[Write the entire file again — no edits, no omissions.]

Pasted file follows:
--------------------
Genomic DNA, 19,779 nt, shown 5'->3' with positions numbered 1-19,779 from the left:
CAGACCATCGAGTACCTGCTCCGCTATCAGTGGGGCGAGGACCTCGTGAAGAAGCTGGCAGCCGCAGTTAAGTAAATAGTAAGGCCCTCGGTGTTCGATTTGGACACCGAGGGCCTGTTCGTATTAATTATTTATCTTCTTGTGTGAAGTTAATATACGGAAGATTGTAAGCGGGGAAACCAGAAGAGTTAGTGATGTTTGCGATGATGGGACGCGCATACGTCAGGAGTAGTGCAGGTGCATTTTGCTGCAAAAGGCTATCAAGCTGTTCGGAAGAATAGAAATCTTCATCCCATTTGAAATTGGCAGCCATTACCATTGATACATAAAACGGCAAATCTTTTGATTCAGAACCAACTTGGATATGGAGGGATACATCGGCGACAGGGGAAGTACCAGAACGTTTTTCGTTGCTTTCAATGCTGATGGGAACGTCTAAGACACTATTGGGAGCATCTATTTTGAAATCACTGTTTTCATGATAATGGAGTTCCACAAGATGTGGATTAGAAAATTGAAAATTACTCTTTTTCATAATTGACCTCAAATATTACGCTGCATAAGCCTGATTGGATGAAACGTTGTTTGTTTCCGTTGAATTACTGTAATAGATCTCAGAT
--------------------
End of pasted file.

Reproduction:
Genomic DNA, 19,779 nt, shown 5'->3' with positions numbered 1-19,779 from the left:
CAGACCATCGAGTACCTGCTCCGCTATCAGTGGGGCGAGGACCTCGTGAAGAAGCTGGCAGCCGCAGTTAAGTAAATAGTAAGGCCCTCGGTGTTCGATTTGGACACCGAGGGCCTGTTCGTATTAATTATTTATCTTCTTGTGTGAAGTTAATATACGGAAGATTGTAAGCGGGGAAACCAGAAGAGTTAGTGATGTTTGCGATGATGGGACGCGCATACGTCAGGAGTAGTGCAGGTGCATTTTGCTGCAAAAGGCTATCAAGCTGTTCGGAAGAATAGAAATCTTCATCCCATTTGAAATTGGCAGCCATTACCATTGATACATAAAACGGCAAATCTTTTGATTCAGAACCAACTTGGATATGGAGGGATACATCGGCGACAGGGGAAGTACCAGAACGTTTTTCGTTGCTTTCAATGCTGATGGGAACGTCTAAGACACTATTGGGAGCATCTATTTTGAAATCACTGTTTTCATGATAATGGAGTTCCACAAGATGTGGATTAGAAAATTGAAAATTACTCTTTTTCATAATTGACCTCAAATATTACGCTGCATAAGCCTGATTGGATGAAACGTTGTTTGTTTCCGTTGAATTACTGTAATAGATCTCAGAT